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Equine Health Resource

Metritis, After Foaling

Synonyms: Post-Partum Uterine Infection

Post-foaling uterine infection is a relatively common and life-threatening problem for post-partum mares, and often accompanies a retained placenta. In fact, any post-partum mare with these signs has uterine infection until proven otherwise. This problem usually becomes apparent within the first few days after foaling.

Affected mares often have a fever, are depressed and lack an appetite. They may strain to pass orange to brown, sometimes smelly, uterine discharge. Many of these mares are in shock due to toxins from the infected uterus leaking into the blood stream.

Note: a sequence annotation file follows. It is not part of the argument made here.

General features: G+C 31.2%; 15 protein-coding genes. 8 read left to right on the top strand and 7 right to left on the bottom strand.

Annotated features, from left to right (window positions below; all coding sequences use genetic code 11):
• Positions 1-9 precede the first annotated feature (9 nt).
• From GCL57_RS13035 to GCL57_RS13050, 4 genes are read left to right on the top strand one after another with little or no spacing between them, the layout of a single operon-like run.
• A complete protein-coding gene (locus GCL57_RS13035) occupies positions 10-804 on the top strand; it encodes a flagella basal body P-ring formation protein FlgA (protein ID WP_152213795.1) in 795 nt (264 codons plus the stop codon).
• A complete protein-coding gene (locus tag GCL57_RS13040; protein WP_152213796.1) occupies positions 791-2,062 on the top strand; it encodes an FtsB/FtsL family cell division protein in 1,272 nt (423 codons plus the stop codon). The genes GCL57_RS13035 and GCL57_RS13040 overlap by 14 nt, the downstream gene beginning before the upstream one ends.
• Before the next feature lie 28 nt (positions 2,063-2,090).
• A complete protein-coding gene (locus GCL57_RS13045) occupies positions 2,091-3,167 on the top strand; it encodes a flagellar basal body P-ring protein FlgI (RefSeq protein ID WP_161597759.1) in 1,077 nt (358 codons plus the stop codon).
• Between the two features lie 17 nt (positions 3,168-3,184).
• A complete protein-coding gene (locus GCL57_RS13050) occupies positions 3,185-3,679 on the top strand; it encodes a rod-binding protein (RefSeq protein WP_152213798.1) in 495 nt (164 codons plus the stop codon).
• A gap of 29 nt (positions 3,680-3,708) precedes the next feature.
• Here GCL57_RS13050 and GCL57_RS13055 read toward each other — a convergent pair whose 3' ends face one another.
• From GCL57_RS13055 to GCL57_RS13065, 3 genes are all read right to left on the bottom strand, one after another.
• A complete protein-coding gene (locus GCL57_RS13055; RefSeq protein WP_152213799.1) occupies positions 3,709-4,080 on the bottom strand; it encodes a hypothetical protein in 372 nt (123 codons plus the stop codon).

Prompt and intense treatments are usually required to save the mare. Treatment involves removal of all placenta, removal of infection by flushing out debris and fluid, and supportive nursing care.

Great attention is focused on preventing laminitis, a common and potentially fatal complication.

PREVENTION

Watch your mare very carefully for a few days after foaling. If she shows any sign of a problem or abnormality call your vet immediately.

If your mare has a history of a retained placenta or a difficult birth (dystocia) or both, be extra vigilant in your assessment of her overall health. Discuss the potential impact of this episode on your mare's future reproductive ability with your vet.

Author: Doug Thal DVM Dipl. ABVP

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